To start, I’ve realized that I have never read the Bible front to back, and so would like to remedy that. On some of my posts, I quote from the Bible, which I feel is a little insincere if I’m not going to study the whole Bible. So this is my chance to get closer to the Word and really understand the book that I occasionally quote from.
Originally, I was going to start with the New Testament as a friend has advised me to do, since when I started on the Old Testament I kept getting hung up on what I saw at the time were contradictions, and baseless wickedness and corruption. It repelled me from the Bible. She mentioned that that is exactly why Jesus Christ came. To do away with the “old” ways and bring about a new, better way of living. Which is to love and care about one another. The reason the Old Testament is so important is so that we know the conditions of how the world used to be, before Jesus Christ arrived to show us a more peaceful and loving way to be.
Now that I feel I may have a better understanding of this, I am compelled to start from “The Beginning“, both literally and figuratively. After having attempted Matthew 3, I realize that I am constantly having the urge to go back through the Bible to check references and names, etc. Since my desire is to take this one step at a time and build upon the knowledge based upon the timeline laid out before us in the Bible, I have decided to revisit the time I tried to read the Bible front to back, and see if my old views still stand.
Make no mistake, I will still have questions and ponderings about why God decided to do the things He’s done (and of course more questions on top of that), but I have learned not to condemn or judge such actions since I do feel some things are beyond our understandings and it is not my place to judge. I will try my best to look at it from an unbiased and simply curious, thoughtful mind.
To lay it out in a way that I can manage, I have highlighted the texts of verses that I either don’t understand or have a comment or question about in yellow. And the comments I’ve left beneath it will be of a smaller font and using brown text.
I would love it if you’d join me in this journey and if you have any insights and/or knowledge of these chapters/verses etc., please feel free to share with me and the other readers. Any chance to get a clearer understanding of the Bible and Jesus Christ would be welcomed with open arms.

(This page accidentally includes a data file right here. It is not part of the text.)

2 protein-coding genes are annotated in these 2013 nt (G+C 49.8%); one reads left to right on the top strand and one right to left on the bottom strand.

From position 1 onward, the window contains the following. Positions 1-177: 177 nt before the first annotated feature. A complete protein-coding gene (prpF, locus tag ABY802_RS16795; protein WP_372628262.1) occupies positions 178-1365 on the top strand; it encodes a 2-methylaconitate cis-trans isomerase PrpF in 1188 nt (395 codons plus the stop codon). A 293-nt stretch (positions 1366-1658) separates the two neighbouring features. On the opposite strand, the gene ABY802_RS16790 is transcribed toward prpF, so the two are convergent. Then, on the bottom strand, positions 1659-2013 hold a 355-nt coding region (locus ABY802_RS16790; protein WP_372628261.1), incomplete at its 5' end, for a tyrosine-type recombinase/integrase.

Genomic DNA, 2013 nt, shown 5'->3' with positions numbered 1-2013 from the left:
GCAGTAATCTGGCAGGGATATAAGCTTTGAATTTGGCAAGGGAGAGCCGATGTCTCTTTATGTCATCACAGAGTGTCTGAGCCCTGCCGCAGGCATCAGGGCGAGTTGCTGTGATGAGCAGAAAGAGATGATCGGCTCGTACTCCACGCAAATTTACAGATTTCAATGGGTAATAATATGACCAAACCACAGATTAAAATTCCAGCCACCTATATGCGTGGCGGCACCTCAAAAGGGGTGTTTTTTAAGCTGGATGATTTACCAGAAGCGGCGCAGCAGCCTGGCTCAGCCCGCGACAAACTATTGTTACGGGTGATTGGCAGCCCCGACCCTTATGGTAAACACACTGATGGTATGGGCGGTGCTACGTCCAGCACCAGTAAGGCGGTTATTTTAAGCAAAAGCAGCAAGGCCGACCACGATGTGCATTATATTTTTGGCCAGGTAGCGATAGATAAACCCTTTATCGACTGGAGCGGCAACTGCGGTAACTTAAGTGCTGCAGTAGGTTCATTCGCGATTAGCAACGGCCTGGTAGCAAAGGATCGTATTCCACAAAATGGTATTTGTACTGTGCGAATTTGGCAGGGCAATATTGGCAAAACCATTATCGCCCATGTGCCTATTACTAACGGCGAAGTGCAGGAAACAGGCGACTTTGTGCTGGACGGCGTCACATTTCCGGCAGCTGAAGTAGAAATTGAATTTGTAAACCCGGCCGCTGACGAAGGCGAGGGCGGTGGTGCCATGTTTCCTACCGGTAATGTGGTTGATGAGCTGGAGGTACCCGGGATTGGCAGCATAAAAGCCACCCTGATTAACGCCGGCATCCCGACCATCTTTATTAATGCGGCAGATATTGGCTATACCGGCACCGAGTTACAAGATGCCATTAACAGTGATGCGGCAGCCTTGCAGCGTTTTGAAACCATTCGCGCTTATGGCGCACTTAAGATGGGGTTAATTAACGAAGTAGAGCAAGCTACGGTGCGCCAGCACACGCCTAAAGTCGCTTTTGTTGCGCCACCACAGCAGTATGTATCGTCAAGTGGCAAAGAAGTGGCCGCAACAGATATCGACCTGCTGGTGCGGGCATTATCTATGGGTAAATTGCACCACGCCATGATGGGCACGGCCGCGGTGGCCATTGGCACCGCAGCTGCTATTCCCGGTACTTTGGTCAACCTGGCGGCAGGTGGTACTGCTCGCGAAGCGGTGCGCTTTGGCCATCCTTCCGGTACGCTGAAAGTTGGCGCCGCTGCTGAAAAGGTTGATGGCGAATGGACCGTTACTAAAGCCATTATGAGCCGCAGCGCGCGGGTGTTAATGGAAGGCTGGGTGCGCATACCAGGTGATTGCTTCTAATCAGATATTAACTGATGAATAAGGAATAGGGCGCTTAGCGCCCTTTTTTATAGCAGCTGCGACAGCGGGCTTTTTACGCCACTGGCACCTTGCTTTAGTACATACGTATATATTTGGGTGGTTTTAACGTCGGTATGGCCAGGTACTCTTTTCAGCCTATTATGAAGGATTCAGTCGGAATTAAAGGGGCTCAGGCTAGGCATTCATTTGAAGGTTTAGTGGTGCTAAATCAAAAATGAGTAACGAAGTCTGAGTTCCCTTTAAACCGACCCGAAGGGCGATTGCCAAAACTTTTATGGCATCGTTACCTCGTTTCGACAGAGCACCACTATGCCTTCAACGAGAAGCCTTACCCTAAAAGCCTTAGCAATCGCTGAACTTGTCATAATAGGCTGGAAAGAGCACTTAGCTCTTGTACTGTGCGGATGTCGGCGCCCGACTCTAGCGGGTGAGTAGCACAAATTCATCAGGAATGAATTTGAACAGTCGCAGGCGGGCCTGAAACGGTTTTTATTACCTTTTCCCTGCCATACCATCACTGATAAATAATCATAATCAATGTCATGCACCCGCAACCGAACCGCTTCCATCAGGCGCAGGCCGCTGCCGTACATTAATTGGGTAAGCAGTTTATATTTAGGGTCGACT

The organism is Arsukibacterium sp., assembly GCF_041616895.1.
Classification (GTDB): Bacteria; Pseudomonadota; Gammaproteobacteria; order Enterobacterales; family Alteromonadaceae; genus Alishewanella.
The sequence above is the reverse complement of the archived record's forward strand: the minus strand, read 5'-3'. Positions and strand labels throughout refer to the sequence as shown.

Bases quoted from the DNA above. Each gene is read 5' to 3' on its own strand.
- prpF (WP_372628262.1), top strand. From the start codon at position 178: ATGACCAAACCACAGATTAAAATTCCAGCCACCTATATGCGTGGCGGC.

From Adam to Noah
1 This is the written account of Adam’s family line. When God created mankind, he made them in the likeness of God.
2 He created them male and female and blessed them. And he named them “Mankind” when they were created.
This verse is a little intriguing. It seems to allude that not only did God create Adam and Eve, but the wording seems to imply that God created other mankind too. Could it be possible that since the Bible is the story of Jesus, specifically, that we only see His timeline from when He was first created/born as Adam? Some people speculate that Jesus has been reincarnated through different incarnations since His first creation as Adam. If the Bible’s main focus is on Jesus, then it wouldn’t necessarily cover God’s other creations of mankind. Perhaps what we’re presented with in the Bible is only one story out of many.
3 When Adam had lived 130 years, he had a son in his own likeness, in his own image; and he named him Seth.
There’s a popular saying: “You’re the spitting image of your father.”
The Phrase Finder suggests the phrase came into being as a morph from the original spit and image or, perhaps, spitten image. It notes that George Farquhar wrote the line, “Poor child! he’s as like his own dadda as if he were spit out of his mouth,” in his play “Love and a bottle” in 1689.
Charming, isn’t it?
But the Grammarist suggests a much older origin for the phrase spit and image, the predecessor of spitting image, pointing to the Biblical story of Adam’s creation, in which God created the first man from “spit and mud.”